This rule does not have tribal implications under Executive Order 13175, Consultation and Coordination with Indian Tribal Governments, because it does not have a substantial direct effect on one or more Indian tribes, on the relationship between the Federal Government and Indian tribes, or on the distribution of power and responsibilities between the Federal Government and Indian tribes.
We have analyzed this rule under Executive Order 13211, Actions Concerning Regulations That Significantly Affect Energy Supply, Distribution, or Use. We have determined that it is not a “significant energy action” under that order because it is not a “significant regulatory action” under Executive Order 12866 and is not Start Printed Page 14074likely to have a significant adverse effect on the supply, distribution, or use of energy. The Administrator of the Office of Information and Regulatory Affairs has not designated it as a significant energy action. Therefore, it does not require a Statement of Energy Effects under Executive Order 13211.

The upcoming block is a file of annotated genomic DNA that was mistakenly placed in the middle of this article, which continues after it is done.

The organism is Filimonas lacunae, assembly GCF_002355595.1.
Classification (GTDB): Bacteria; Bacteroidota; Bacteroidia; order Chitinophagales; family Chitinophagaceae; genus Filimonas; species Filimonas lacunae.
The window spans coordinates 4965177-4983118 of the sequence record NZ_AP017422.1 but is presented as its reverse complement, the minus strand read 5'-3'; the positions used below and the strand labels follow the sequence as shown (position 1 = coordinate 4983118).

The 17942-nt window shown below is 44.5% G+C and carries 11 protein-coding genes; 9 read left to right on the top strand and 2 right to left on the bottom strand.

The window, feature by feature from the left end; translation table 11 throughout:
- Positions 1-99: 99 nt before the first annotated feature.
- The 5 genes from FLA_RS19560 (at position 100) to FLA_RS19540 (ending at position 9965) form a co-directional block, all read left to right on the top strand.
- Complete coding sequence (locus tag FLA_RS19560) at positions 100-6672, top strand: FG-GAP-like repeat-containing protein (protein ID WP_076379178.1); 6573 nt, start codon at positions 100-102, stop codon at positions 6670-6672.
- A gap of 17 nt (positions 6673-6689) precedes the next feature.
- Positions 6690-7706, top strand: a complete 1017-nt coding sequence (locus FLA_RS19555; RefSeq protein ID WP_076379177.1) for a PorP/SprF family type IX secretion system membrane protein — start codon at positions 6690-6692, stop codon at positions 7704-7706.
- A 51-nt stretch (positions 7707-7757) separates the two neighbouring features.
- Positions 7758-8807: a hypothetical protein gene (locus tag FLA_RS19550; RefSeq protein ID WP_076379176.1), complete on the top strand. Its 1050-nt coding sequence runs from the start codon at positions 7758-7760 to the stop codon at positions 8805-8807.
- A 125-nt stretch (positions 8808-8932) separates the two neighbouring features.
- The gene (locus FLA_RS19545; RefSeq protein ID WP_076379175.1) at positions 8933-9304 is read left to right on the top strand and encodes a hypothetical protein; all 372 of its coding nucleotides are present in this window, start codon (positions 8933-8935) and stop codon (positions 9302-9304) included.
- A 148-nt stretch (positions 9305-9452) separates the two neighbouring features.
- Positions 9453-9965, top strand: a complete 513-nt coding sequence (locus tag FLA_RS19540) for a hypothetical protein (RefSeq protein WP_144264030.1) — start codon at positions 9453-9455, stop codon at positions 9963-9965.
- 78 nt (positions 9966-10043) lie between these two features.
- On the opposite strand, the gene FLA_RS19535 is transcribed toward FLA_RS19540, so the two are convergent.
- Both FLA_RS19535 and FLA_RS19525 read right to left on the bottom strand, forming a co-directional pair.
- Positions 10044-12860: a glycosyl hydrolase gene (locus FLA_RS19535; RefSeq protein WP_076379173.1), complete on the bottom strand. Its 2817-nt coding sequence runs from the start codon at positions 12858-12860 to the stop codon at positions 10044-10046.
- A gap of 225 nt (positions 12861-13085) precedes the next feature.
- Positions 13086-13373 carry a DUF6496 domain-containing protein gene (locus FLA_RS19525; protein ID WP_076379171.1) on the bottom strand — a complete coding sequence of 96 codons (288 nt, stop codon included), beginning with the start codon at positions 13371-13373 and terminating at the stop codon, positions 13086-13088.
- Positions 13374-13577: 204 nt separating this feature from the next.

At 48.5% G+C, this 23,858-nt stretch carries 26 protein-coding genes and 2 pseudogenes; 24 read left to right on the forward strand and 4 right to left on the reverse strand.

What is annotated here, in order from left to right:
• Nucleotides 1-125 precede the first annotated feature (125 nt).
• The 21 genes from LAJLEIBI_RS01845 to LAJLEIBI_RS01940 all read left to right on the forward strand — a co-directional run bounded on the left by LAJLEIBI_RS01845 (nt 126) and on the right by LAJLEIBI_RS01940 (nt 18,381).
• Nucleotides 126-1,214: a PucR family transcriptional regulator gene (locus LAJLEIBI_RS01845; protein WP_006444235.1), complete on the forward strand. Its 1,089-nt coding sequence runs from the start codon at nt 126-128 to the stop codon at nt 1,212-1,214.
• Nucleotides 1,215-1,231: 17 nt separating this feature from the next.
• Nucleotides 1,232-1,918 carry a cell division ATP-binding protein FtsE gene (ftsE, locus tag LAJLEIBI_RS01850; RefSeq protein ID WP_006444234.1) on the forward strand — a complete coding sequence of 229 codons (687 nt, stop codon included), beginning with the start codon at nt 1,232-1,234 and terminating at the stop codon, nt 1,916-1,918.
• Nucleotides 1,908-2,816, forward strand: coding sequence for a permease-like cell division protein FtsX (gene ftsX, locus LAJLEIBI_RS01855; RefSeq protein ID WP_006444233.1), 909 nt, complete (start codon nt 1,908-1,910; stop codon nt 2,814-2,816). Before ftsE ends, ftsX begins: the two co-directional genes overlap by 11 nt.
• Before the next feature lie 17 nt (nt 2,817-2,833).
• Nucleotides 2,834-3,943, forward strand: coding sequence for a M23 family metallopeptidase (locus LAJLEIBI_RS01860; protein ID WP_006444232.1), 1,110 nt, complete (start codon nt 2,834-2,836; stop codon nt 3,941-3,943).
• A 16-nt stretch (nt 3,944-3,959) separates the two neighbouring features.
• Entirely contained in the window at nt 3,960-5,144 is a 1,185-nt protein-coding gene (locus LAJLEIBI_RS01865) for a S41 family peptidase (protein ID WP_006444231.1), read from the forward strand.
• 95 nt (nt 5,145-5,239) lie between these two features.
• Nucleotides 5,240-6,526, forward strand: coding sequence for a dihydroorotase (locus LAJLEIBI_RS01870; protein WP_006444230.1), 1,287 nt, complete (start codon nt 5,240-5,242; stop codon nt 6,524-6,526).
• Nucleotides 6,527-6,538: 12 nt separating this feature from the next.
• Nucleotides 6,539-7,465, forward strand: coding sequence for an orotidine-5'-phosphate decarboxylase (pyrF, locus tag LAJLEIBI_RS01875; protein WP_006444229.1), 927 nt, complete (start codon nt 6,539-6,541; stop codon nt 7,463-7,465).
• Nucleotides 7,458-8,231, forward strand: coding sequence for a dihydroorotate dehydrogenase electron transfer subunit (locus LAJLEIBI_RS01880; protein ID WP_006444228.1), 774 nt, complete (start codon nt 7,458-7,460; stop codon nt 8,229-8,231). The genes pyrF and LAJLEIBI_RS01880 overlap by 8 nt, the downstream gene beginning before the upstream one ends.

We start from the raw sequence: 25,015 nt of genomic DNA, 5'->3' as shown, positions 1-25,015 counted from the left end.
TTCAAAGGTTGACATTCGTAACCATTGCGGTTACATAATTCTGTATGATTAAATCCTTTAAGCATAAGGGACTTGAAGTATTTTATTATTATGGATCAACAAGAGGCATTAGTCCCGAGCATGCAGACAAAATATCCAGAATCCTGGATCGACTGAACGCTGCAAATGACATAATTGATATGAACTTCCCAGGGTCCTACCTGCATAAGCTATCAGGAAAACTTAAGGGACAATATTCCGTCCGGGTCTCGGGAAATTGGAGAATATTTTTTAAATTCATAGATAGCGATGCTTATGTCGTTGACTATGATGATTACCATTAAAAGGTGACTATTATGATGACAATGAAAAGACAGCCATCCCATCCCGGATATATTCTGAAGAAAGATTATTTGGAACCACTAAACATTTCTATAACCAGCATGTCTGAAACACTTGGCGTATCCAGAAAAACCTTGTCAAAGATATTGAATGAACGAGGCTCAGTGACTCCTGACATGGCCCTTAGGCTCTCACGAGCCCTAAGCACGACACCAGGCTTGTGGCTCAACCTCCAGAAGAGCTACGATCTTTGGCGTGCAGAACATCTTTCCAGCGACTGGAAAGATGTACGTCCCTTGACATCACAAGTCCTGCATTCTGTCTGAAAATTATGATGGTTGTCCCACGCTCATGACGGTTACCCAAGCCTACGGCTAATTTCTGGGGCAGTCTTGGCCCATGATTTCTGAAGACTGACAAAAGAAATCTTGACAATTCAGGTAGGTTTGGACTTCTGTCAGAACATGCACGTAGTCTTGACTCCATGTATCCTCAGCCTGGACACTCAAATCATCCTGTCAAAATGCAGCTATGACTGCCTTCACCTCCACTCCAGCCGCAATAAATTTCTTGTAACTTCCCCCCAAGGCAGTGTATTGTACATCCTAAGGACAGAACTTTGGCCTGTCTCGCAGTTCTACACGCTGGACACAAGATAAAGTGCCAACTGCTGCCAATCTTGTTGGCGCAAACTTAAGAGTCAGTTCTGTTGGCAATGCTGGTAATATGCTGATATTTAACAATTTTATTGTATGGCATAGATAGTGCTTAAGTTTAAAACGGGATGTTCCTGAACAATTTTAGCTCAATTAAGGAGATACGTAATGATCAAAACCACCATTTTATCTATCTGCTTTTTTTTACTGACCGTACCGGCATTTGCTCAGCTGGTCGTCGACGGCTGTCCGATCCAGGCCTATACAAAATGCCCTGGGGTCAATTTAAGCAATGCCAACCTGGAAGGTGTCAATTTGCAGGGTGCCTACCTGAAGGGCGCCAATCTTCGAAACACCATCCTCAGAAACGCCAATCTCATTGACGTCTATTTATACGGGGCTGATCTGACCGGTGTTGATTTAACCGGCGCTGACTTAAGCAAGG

The National Technology Transfer and Advancement Act (NTTAA) (15 U.S.C. 272 note) directs agencies to use voluntary consensus standards in their regulatory activities unless the agency provides Congress, through the Office of Management and Budget, with an explanation of why using these standards would be inconsistent with applicable law or otherwise impractical. Voluntary consensus standards are technical standards (e.g., specifications of materials, performance, design, or operation; test methods; sampling procedures; and related management systems practices) that are developed or adopted by voluntary consensus standards bodies.
This rule does not use technical standards. Therefore, we did not consider the use of voluntary consensus standards.